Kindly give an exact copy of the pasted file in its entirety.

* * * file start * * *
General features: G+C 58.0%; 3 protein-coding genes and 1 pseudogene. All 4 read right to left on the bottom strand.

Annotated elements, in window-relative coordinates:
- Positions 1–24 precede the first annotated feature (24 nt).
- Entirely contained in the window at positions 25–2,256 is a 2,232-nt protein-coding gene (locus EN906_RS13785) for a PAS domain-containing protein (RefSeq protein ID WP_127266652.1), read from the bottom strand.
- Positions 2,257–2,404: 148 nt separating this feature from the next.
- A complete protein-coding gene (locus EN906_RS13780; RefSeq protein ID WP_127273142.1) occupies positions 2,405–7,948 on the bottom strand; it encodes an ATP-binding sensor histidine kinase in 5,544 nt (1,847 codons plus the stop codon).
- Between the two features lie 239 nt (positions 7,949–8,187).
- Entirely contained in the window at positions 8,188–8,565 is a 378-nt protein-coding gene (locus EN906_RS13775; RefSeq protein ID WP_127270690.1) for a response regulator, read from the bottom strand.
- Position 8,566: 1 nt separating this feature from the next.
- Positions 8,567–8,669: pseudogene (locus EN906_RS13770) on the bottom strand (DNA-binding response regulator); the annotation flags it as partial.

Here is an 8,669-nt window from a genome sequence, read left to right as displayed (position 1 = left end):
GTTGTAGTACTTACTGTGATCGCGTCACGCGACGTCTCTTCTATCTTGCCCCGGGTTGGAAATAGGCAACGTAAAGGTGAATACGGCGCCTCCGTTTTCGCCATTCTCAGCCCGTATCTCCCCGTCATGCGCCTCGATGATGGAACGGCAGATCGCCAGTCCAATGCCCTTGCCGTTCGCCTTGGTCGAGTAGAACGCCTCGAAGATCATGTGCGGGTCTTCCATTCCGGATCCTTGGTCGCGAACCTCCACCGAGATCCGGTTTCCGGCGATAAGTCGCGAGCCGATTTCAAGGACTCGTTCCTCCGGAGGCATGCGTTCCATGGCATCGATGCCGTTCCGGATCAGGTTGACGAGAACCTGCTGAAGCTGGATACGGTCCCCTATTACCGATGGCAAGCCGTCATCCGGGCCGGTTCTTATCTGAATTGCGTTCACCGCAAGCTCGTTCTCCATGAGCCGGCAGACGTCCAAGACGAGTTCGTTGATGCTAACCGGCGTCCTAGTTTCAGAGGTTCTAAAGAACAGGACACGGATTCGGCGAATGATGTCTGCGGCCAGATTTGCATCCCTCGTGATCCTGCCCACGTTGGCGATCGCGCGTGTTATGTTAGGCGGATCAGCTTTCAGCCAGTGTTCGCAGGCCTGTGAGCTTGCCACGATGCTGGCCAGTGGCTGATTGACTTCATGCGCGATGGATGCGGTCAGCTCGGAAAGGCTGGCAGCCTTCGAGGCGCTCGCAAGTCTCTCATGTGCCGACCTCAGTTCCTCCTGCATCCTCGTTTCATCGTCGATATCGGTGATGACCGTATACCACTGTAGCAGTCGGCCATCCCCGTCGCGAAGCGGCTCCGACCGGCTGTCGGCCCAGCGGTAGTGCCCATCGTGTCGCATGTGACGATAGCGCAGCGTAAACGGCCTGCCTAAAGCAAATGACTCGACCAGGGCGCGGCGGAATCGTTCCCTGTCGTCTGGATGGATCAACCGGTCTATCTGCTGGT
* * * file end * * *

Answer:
General features: G+C 58.0%; 3 protein-coding genes and 1 pseudogene. All 4 read right to left on the bottom strand.

Annotated elements, in window-relative coordinates:
- Positions 1–24 precede the first annotated feature (24 nt).
- Entirely contained in the window at positions 25–2,256 is a 2,232-nt protein-coding gene (locus EN906_RS13785) for a PAS domain-containing protein (RefSeq protein ID WP_127266652.1), read from the bottom strand.
- Positions 2,257–2,404: 148 nt separating this feature from the next.
- A complete protein-coding gene (locus EN906_RS13780; RefSeq protein ID WP_127273142.1) occupies positions 2,405–7,948 on the bottom strand; it encodes an ATP-binding sensor histidine kinase in 5,544 nt (1,847 codons plus the stop codon).
- Between the two features lie 239 nt (positions 7,949–8,187).
- Entirely contained in the window at positions 8,188–8,565 is a 378-nt protein-coding gene (locus EN906_RS13775; RefSeq protein ID WP_127270690.1) for a response regulator, read from the bottom strand.
- Position 8,566: 1 nt separating this feature from the next.
- Positions 8,567–8,669: pseudogene (locus EN906_RS13770) on the bottom strand (DNA-binding response regulator); the annotation flags it as partial.

Here is an 8,669-nt window from a genome sequence, read left to right as displayed (position 1 = left end):
GTTGTAGTACTTACTGTGATCGCGTCACGCGACGTCTCTTCTATCTTGCCCCGGGTTGGAAATAGGCAACGTAAAGGTGAATACGGCGCCTCCGTTTTCGCCATTCTCAGCCCGTATCTCCCCGTCATGCGCCTCGATGATGGAACGGCAGATCGCCAGTCCAATGCCCTTGCCGTTCGCCTTGGTCGAGTAGAACGCCTCGAAGATCATGTGCGGGTCTTCCATTCCGGATCCTTGGTCGCGAACCTCCACCGAGATCCGGTTTCCGGCGATAAGTCGCGAGCCGATTTCAAGGACTCGTTCCTCCGGAGGCATGCGTTCCATGGCATCGATGCCGTTCCGGATCAGGTTGACGAGAACCTGCTGAAGCTGGATACGGTCCCCTATTACCGATGGCAAGCCGTCATCCGGGCCGGTTCTTATCTGAATTGCGTTCACCGCAAGCTCGTTCTCCATGAGCCGGCAGACGTCCAAGACGAGTTCGTTGATGCTAACCGGCGTCCTAGTTTCAGAGGTTCTAAAGAACAGGACACGGATTCGGCGAATGATGTCTGCGGCCAGATTTGCATCCCTCGTGATCCTGCCCACGTTGGCGATCGCGCGTGTTATGTTAGGCGGATCAGCTTTCAGCCAGTGTTCGCAGGCCTGTGAGCTTGCCACGATGCTGGCCAGTGGCTGATTGACTTCATGCGCGATGGATGCGGTCAGCTCGGAAAGGCTGGCAGCCTTCGAGGCGCTCGCAAGTCTCTCATGTGCCGACCTCAGTTCCTCCTGCATCCTCGTTTCATCGTCGATATCGGTGATGACCGTATACCACTGTAGCAGTCGGCCATCCCCGTCGCGAAGCGGCTCCGACCGGCTGTCGGCCCAGCGGTAGTGCCCATCGTGTCGCATGTGACGATAGCGCAGCGTAAACGGCCTGCCTAAAGCAAATGACTCGACCAGGGCGCGGCGGAATCGTTCCCTGTCGTCTGGATGGATCAACCGGTCTATCTGCTGGT